WUA directors believe that their WUAs can achieve financial sustainability by using surplus revenues from high-demand years to cover deficits in low-demand years. However, several WUAs were concerned that this financial model had left them with limited reserve funds for further infrastructure improvements or major repairs.
As of the end of 2021, the project had also spurred the establishment or reorganization of 25 additional WUAs since the end of the compact, pointing to a broader adoption of the project’s WUA model in Moldova. Both project and additional WUAs continue to rely on the Government of Moldova’s post compact entity for legal, technical, and other support. While this support has been critical for the WUAs, it is unclear how long the post compact entity will be in place and who will provide this support to the WUAs in its stead.
Economic Rate of Return
MCC considers a 10% economic rate of return (ERR) as the threshold to proceed with investment.
While the evaluator did not recalculate the ERR, they provided feedback on the validity of the MCC-produced closeout ERR (-5.5%) in light of the evaluation findings.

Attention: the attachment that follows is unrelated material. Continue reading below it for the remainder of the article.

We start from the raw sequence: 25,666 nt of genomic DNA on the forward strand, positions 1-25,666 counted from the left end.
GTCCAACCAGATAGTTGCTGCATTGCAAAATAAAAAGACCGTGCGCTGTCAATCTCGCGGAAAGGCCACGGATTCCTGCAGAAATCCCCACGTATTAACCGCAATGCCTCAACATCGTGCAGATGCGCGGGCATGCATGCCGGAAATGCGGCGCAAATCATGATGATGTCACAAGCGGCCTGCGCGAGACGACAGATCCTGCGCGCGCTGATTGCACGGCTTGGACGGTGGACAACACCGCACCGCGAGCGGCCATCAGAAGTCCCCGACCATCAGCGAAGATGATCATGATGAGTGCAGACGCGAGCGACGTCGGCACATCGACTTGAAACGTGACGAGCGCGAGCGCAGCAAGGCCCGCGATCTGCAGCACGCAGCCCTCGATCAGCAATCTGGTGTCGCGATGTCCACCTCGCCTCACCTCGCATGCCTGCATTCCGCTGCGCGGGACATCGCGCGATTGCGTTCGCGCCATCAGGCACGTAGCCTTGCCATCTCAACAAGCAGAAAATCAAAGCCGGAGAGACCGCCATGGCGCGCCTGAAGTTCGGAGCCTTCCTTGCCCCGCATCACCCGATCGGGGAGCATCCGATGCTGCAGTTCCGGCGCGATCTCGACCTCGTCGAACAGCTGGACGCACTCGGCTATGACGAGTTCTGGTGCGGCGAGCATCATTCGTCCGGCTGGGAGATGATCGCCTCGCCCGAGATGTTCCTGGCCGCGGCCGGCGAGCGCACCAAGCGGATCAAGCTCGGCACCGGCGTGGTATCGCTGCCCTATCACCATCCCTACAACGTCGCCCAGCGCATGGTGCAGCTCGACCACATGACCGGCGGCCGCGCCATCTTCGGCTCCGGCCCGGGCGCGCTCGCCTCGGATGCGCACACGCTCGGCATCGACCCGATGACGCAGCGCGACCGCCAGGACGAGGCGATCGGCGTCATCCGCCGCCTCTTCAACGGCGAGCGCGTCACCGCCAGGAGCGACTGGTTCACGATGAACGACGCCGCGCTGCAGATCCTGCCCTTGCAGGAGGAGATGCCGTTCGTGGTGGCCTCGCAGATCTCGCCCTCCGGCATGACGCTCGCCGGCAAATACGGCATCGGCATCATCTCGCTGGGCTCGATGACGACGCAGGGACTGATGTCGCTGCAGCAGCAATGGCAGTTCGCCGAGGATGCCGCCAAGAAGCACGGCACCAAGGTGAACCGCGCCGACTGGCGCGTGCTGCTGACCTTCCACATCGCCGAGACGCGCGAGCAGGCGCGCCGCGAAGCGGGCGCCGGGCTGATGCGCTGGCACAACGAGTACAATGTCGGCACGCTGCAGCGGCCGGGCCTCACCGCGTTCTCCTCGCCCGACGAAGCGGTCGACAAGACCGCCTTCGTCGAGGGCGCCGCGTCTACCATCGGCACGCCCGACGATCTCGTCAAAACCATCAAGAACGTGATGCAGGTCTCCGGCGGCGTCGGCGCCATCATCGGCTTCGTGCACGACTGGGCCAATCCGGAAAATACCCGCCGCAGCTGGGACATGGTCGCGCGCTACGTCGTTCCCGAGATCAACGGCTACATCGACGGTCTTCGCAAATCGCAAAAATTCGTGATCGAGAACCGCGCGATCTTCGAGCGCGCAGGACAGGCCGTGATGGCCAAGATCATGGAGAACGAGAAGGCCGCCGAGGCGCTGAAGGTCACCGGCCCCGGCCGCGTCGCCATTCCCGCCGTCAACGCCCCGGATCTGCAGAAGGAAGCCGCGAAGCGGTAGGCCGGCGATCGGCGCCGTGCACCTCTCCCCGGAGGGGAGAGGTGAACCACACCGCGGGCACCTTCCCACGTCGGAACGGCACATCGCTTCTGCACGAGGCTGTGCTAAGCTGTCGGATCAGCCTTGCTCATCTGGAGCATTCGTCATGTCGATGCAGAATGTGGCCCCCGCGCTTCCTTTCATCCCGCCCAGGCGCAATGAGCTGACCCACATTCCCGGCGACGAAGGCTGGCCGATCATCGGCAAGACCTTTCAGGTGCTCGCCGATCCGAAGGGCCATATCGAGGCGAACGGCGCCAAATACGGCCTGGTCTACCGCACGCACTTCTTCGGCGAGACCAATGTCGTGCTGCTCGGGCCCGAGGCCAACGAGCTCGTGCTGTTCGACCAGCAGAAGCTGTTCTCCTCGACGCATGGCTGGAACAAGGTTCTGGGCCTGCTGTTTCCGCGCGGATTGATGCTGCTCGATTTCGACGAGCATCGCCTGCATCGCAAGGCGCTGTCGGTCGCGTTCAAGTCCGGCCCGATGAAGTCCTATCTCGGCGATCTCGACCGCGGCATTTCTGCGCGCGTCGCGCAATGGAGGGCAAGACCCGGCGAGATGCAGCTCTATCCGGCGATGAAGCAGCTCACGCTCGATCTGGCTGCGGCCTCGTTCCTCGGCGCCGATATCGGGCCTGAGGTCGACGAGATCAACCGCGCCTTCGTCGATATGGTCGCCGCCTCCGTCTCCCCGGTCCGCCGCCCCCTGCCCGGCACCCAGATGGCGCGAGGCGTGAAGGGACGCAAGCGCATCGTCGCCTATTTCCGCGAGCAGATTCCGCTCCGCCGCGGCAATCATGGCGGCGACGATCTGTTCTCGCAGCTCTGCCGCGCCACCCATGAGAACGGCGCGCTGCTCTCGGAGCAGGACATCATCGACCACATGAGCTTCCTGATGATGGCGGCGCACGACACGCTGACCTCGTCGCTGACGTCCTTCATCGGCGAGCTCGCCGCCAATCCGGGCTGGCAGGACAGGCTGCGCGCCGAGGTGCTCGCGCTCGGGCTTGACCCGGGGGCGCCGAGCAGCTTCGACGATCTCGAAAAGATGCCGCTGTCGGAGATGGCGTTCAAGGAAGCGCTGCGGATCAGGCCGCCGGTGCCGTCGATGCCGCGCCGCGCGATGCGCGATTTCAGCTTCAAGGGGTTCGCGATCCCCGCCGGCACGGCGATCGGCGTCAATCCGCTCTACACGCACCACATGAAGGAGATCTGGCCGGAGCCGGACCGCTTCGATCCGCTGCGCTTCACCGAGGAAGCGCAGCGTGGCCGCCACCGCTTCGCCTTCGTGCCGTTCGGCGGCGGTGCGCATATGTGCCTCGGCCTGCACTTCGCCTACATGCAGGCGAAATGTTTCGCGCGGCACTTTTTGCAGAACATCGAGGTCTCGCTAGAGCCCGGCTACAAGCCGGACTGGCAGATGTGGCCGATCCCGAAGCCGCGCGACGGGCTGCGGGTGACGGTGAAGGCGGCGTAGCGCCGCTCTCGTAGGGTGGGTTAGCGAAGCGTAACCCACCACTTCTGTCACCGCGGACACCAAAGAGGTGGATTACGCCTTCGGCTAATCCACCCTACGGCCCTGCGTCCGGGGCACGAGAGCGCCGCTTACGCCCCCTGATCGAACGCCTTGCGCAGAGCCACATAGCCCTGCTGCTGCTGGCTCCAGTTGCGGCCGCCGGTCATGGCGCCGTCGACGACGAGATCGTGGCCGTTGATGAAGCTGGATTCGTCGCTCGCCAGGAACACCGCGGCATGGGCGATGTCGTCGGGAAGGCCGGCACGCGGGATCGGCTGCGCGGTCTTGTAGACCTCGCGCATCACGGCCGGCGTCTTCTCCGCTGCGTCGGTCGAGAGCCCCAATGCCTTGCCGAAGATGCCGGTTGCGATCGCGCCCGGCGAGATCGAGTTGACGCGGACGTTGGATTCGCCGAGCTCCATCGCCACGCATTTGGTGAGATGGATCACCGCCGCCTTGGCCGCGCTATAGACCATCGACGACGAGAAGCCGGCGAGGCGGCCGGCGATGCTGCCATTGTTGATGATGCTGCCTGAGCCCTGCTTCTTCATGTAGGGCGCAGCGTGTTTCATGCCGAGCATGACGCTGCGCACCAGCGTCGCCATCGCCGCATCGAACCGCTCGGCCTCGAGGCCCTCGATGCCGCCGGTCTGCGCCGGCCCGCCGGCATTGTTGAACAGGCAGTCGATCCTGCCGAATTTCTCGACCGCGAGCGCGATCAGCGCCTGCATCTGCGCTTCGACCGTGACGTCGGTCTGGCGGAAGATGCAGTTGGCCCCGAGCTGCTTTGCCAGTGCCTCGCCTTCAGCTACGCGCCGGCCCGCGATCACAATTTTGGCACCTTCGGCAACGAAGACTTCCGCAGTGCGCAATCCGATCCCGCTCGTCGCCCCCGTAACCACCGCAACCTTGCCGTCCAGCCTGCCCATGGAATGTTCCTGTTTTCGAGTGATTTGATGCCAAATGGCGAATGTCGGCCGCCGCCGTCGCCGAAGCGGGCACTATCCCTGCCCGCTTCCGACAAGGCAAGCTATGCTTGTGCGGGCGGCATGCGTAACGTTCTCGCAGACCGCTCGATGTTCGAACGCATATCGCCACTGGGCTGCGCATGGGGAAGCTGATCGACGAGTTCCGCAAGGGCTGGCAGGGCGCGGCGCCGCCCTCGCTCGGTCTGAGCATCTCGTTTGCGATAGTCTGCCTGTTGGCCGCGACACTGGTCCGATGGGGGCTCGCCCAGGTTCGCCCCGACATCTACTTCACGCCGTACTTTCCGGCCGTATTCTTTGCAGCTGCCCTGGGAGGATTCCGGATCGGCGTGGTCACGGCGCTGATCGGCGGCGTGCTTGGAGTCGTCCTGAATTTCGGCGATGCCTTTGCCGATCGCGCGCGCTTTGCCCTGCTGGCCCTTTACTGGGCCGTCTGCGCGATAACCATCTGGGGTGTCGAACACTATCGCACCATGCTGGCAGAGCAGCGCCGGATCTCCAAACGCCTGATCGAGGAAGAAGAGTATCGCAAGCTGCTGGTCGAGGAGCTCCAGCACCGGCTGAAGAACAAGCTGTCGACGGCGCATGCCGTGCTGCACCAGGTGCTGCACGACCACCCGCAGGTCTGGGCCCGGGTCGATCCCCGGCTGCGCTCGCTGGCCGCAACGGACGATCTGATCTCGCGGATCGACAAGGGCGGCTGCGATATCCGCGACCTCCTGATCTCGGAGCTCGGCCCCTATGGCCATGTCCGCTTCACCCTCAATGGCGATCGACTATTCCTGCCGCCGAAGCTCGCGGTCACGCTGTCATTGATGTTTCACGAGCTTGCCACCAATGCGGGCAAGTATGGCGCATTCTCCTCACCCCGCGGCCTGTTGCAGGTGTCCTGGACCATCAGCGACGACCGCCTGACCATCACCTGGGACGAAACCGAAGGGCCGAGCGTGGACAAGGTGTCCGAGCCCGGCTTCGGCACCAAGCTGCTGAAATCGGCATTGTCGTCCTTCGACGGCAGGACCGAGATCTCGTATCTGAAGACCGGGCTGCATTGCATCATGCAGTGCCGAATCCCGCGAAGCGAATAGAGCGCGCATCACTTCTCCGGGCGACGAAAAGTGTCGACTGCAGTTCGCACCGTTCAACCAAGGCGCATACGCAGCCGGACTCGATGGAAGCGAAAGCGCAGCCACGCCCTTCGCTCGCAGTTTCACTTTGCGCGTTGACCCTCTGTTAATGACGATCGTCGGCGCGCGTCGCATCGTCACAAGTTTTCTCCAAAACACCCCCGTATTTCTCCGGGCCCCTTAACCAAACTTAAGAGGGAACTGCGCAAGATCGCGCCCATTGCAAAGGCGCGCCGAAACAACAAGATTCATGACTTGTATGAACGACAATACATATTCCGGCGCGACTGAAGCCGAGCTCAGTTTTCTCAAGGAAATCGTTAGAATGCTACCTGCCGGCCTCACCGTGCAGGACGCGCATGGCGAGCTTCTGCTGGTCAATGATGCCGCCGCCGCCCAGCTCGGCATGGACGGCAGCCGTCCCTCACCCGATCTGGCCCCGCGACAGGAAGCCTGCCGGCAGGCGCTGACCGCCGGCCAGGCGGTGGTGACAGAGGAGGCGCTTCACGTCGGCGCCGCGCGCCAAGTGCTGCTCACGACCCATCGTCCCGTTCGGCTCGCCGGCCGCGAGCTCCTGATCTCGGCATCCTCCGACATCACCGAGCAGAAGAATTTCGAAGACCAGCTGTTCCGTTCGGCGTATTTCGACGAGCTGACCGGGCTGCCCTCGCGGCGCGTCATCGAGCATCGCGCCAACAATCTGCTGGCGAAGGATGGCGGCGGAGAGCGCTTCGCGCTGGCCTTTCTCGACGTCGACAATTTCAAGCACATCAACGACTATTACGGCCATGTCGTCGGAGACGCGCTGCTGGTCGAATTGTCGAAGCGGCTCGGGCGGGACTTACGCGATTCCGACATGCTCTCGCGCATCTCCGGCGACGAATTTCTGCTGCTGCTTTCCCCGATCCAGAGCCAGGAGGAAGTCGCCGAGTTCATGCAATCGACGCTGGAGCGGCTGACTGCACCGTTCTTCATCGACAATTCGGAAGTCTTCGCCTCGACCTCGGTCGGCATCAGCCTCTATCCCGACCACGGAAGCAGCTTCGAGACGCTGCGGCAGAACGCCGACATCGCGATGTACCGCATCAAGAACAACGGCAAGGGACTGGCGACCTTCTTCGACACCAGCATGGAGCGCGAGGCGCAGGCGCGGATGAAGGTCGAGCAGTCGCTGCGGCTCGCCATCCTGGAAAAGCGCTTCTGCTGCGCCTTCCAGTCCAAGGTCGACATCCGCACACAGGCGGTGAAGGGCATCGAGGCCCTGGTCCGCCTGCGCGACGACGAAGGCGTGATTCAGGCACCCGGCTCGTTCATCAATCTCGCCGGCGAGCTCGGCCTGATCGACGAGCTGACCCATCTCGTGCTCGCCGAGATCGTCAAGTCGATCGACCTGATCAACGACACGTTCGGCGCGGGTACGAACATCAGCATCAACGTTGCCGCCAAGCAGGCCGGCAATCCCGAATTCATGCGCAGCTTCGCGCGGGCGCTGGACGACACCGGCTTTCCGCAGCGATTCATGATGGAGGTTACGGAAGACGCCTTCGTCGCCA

The area irrigated in the rehabilitated systems—which is directly connected to the estimated benefits of the project—has fallen short of the compact closeout cost-benefit analysis projections. This suggests that the ERR is likely lower than that estimated at compact closeout.
Producers’ commitment to irrigation should be better assessed and encouraged, potentially by requiring an up-front contribution to the improvements of the irrigation systems.
Market linkages should be identified and strengthened early on to support the transition to high-value agriculture.
Shifting management of water from the government to an association of water users was effective.
Post compact support to the WUAs was critical.
The intended users of irrigation should have been clearer up-front and documented in the project logic.